This would be out of character:

The Federal Reserve could adopt an explicit inflation target like that of the UK in order to keep up public expectations of future price rises, one of the most influential regional Fed presidents has said in a speech.

William Dudley, the head of the Federal Reserve Bank of New York, said that being more explicit about the Fed’s goal “could help anchor inflation expectations at the desired rate” and “clarify the extent to which the current level of inflation falls short of that rate”.

Mr Dudley’s remarks are important because the Fed’s last policy statement focused heavily on inflation running below the levels it thought consistent with its mandate. Taken together they suggest that the Fed may be moving towards greater inflation targeting even if it does not adopt an explicit numerical goal.

The background here is that the Federal Reserve is failing. Not just in maximizing employment, but in hitting their inflation targets. And fixing these actually goes hand-in-hand at this point. Increasing the inflation targets will loosen monetary policy and potentially create more jobs and higher wages. Maybe in other cases these policies are not complementary to the dual mandate, but they almost certainly are right now.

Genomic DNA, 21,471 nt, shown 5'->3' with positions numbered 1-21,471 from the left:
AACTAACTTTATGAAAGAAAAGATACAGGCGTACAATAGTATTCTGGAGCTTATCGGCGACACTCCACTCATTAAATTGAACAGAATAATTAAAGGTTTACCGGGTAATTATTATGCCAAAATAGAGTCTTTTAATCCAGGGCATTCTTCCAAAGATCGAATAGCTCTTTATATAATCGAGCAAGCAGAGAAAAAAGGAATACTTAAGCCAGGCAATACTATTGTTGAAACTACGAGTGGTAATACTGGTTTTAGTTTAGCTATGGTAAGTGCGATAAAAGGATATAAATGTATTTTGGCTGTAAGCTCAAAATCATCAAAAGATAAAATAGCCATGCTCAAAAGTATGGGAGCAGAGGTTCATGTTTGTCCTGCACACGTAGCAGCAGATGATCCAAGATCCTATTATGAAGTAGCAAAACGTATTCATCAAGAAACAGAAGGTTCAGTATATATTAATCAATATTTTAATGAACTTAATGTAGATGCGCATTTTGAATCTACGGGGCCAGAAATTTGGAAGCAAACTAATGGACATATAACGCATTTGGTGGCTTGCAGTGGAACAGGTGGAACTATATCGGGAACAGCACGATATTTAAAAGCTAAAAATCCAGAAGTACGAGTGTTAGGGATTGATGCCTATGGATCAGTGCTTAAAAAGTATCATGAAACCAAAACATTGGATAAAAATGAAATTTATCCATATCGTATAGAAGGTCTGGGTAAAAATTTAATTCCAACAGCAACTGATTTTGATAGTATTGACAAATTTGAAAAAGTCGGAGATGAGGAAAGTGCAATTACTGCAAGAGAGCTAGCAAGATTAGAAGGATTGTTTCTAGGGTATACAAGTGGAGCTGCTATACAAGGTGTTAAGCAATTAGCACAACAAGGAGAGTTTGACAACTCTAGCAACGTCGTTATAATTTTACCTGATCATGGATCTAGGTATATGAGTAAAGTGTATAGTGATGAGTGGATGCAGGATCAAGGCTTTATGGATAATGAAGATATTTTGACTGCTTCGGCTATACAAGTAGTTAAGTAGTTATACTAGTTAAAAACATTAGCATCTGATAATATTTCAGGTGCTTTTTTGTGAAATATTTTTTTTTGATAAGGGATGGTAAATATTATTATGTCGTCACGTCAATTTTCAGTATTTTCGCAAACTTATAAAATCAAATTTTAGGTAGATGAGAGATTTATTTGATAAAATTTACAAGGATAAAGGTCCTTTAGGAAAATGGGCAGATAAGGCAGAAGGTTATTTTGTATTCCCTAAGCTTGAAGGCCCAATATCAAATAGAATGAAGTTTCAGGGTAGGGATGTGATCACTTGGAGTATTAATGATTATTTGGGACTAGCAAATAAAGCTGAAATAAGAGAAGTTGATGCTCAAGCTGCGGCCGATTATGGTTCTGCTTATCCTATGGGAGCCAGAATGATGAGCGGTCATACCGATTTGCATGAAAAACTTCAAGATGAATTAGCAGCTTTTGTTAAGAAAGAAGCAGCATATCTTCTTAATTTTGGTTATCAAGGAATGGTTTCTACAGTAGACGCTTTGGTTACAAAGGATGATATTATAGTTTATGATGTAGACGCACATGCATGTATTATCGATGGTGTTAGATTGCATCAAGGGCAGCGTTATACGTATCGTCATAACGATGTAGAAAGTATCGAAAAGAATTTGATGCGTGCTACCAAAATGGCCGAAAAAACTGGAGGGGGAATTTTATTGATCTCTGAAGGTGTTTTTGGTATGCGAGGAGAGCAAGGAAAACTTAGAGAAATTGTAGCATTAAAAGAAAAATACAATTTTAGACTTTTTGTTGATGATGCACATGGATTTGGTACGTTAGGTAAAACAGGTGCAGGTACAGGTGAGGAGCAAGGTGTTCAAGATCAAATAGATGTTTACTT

Dudley even brooched the unthinkable subject of making up for below-target inflation in future years:

Mr Dudley also raised the prospect of an even more controversial policy: a price level target in which the Fed promised to allow higher inflation in future years in order to make up for any below target inflation while interest rates are stuck at zero.

“One possibility would be to keep track of inflation shortfalls when the federal funds rate is constrained by the zero bound, as is the case today. For example, if inflation in 2011 were a 0.5 percentage point below the Fed’s inflation objective, the Fed might aim to offset this miss by an additional 0.5 percentage point rise in the price level in future years,” Mr Dudley said.

This is the most expansionary statement from a Fed policymaker that I’ve seen. With Janet Yellen and Sarah Bloom Raskin on the board of Governors, we could see some actual Fed policy shifts come November. That will be too late for the elections, but just in time to boost the economy.